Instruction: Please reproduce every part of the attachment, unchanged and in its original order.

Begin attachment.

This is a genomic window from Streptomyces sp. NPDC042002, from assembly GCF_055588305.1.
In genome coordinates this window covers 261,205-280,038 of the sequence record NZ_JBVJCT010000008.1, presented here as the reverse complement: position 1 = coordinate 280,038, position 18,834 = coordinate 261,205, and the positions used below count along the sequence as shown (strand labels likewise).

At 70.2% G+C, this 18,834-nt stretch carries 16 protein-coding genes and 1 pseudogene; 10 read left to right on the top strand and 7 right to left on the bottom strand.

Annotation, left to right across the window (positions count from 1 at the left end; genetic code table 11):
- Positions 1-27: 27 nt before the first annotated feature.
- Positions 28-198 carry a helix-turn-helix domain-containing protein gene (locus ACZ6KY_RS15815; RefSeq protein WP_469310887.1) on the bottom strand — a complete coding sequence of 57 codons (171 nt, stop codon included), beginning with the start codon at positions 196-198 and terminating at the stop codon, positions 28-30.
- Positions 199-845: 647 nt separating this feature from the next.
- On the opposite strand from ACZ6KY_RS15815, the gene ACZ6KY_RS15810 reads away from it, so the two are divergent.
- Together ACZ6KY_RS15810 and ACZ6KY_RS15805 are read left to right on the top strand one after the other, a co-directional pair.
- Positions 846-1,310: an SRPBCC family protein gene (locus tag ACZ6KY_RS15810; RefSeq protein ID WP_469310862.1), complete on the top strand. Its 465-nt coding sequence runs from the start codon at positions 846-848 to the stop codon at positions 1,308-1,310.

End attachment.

This is a genomic window from Streptomyces sp. NPDC042002, from assembly GCF_055588305.1.
In genome coordinates this window covers 261,205-280,038 of the sequence record NZ_JBVJCT010000008.1, presented here as the reverse complement: position 1 = coordinate 280,038, position 18,834 = coordinate 261,205, and the positions used below count along the sequence as shown (strand labels likewise).

At 70.2% G+C, this 18,834-nt stretch carries 16 protein-coding genes and 1 pseudogene; 10 read left to right on the top strand and 7 right to left on the bottom strand.

Annotation, left to right across the window (positions count from 1 at the left end; genetic code table 11):
- Positions 1-27: 27 nt before the first annotated feature.
- Positions 28-198 carry a helix-turn-helix domain-containing protein gene (locus ACZ6KY_RS15815; RefSeq protein WP_469310887.1) on the bottom strand — a complete coding sequence of 57 codons (171 nt, stop codon included), beginning with the start codon at positions 196-198 and terminating at the stop codon, positions 28-30.
- Positions 199-845: 647 nt separating this feature from the next.
- On the opposite strand from ACZ6KY_RS15815, the gene ACZ6KY_RS15810 reads away from it, so the two are divergent.
- Together ACZ6KY_RS15810 and ACZ6KY_RS15805 are read left to right on the top strand one after the other, a co-directional pair.
- Positions 846-1,310: an SRPBCC family protein gene (locus tag ACZ6KY_RS15810; RefSeq protein ID WP_469310862.1), complete on the top strand. Its 465-nt coding sequence runs from the start codon at positions 846-848 to the stop codon at positions 1,308-1,310.